Sunday, February 11, 2007

How the Reformation Undermined Orthodoxy:

When debating religion and culture I often hear it claimed by those who laud the religious roots of the West over the secular ones that the Reformation is responsible for the Enlightenment. There are many kernels of truth to this claim. However, one important kernel that few appreciate is how the Reformation in paving the way for Enlightenment ultimately undermined the tenets of Christian orthodoxy and historic Christianity itself.

This is one message I get from an excerpt of Nathan Hatch's The Democratization of American Christianity. Hatch is, by the way, president of Wake Forest University and one of the premier scholars of Religion and the Founding Era.

We see in the writings of our key Founding Fathers support for the Protestant Reformation. However, they also supported Enlightenment and the notion that religion needed to further reform to conform to the tenets of Enlightenment. As George Washington wrote: "I was in hopes, that the enlightened and liberal policy, which has marked the present age, would at least have reconciled Christians of every denomination so far, that we should never again see their religious disputes carried to such a pitch as to endanger the peace of Society."

Hatch's excerpt shows how the notion of sola scriptura and further reform ultimately resulted in denying historic Christian doctrines. This is notable because many of the ministers that he references who did this happened to be the most influential pro-revolutionary preachers and the ones most likely to capture the minds of our key Founders. They were also theological unitarians and universalists. These figures were the most "Enlightened" preachers. They were essentially preaching "infidelity" from their pulpits. As Hatch writes:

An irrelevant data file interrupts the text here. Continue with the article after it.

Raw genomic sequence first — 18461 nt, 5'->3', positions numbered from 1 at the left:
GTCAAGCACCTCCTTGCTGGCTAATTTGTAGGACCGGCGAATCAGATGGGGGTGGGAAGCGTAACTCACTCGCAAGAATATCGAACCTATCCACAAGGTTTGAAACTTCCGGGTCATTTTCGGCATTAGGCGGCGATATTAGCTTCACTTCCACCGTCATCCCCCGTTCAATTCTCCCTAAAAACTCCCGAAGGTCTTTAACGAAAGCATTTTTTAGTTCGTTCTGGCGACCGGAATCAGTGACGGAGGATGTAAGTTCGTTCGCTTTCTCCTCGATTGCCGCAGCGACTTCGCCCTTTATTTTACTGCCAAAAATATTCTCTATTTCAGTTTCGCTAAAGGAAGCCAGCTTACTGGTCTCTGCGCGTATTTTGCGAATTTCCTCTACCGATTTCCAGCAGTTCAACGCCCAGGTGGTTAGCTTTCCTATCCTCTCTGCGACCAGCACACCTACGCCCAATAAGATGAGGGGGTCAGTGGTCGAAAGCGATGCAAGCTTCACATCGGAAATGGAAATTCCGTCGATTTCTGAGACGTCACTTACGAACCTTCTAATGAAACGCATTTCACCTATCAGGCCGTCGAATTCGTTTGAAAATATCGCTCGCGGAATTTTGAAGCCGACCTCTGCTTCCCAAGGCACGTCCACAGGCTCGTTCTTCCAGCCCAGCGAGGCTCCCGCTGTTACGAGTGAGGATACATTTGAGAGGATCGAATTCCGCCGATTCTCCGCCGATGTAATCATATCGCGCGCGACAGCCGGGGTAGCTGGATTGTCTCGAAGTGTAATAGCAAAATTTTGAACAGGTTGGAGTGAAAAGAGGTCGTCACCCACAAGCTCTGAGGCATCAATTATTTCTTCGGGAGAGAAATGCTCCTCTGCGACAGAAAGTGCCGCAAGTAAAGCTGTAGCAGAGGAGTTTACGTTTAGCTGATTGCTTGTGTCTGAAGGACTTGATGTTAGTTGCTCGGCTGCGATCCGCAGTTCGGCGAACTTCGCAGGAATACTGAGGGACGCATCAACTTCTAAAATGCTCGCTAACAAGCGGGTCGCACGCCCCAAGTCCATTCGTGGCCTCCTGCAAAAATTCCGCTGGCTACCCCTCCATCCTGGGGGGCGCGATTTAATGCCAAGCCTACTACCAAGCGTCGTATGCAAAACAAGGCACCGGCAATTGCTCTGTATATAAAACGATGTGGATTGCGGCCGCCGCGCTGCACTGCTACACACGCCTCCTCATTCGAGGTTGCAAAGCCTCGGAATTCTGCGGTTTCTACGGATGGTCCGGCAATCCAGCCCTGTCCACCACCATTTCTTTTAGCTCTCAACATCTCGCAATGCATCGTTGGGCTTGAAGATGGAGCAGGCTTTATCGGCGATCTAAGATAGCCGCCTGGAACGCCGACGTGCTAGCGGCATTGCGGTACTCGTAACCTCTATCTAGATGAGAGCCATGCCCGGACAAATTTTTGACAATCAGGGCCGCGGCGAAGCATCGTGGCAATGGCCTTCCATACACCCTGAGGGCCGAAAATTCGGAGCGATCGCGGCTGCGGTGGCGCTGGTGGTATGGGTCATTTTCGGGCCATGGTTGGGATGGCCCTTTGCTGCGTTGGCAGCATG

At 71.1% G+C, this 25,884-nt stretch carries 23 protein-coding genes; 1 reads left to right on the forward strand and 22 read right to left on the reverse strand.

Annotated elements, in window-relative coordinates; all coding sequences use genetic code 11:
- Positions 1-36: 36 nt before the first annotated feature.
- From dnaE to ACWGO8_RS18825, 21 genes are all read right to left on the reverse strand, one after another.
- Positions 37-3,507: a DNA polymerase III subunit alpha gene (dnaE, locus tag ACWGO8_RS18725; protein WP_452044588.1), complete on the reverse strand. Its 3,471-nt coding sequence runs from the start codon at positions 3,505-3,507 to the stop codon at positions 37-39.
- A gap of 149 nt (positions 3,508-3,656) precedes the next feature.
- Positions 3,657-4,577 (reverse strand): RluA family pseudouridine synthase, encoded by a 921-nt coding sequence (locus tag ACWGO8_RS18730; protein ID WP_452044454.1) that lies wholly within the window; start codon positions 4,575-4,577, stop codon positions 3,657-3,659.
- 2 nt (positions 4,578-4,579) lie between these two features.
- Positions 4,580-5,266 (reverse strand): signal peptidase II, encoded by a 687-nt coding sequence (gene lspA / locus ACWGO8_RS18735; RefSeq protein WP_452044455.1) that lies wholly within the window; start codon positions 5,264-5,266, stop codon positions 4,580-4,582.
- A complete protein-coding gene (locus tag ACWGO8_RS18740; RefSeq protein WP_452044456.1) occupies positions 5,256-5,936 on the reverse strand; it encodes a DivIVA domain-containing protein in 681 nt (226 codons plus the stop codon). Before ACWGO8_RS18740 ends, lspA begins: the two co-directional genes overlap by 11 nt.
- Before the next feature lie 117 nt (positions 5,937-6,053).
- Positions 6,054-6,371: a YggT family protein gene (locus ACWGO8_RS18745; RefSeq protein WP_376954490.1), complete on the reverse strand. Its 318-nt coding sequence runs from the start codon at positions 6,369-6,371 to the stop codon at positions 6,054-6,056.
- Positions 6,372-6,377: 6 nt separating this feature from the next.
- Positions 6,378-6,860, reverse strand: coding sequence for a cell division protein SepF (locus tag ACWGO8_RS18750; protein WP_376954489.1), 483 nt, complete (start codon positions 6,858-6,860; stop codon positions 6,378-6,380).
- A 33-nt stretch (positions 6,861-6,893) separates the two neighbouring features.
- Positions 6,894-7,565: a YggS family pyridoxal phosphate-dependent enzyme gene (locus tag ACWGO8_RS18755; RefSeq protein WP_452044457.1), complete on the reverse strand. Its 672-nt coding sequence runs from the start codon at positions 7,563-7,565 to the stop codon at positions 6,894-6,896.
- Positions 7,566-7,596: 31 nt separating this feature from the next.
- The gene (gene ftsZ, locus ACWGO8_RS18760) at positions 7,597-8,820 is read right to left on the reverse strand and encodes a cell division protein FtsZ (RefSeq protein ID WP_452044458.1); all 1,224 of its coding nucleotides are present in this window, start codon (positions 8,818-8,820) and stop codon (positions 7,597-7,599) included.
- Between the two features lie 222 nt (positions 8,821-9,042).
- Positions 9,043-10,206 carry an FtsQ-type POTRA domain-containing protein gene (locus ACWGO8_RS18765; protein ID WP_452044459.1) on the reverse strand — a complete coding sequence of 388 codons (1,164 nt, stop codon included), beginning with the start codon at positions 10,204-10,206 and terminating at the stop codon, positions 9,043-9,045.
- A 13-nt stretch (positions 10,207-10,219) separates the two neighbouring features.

The first Americans to underscore the right of private judgment in handling Scripture were, oddly enough, ministers who opposed the evangelical tenets of the Great Awakening. As New Lights in New England worked to make people more theologically self-conscious, often by rewriting church covenants to include strict doctrinal standards, theological liberals increasingly resisted strict creedal definitions of Christianity. The future president of the United States, John Adams, like many of his generation, came to despise theological argumentation. He reported in his diary in 1756,

"Where do we find a precept in the Gospel requiring Ecclesiastical Synods? Convocations? Councils? Decrees? Creeds? Confessions? Oaths? Subscriptions? and the whole cart-loads of other trumpery that we find religion encumbered with in these days?" [6]

To gain leverage against the entrenched Calvinism of the Great Awakening theological liberals redoubled their appeal to depend on the Scriptures alone. "Why may not I go to the Bible and learn the doctrines of Christianity as well as the Assembly of Divines?" the prominent Boston clergyman Jeremy Belknap asked in 1784. Simeon Howard, a more liberal minister, exhorted his colleagues to "keep close to the Bible" and to "avoid metaphysical additions." He also advised clergyman to "lay aside all attachment to human systems, all partiality to names, councils and churches, and honestly inquire, 'what saith the scriptures.'" [7]